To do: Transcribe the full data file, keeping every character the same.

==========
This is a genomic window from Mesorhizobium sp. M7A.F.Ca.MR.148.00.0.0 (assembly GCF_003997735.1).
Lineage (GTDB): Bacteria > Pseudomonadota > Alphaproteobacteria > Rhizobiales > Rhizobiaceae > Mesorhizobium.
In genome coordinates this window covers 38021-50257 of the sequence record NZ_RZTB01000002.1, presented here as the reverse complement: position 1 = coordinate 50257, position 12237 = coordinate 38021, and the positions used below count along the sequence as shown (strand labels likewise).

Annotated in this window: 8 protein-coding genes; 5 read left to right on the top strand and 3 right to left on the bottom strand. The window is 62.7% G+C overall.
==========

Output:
This is a genomic window from Mesorhizobium sp. M7A.F.Ca.MR.148.00.0.0 (assembly GCF_003997735.1).
Lineage (GTDB): Bacteria > Pseudomonadota > Alphaproteobacteria > Rhizobiales > Rhizobiaceae > Mesorhizobium.
In genome coordinates this window covers 38021-50257 of the sequence record NZ_RZTB01000002.1, presented here as the reverse complement: position 1 = coordinate 50257, position 12237 = coordinate 38021, and the positions used below count along the sequence as shown (strand labels likewise).

Annotated in this window: 8 protein-coding genes; 5 read left to right on the top strand and 3 right to left on the bottom strand. The window is 62.7% G+C overall.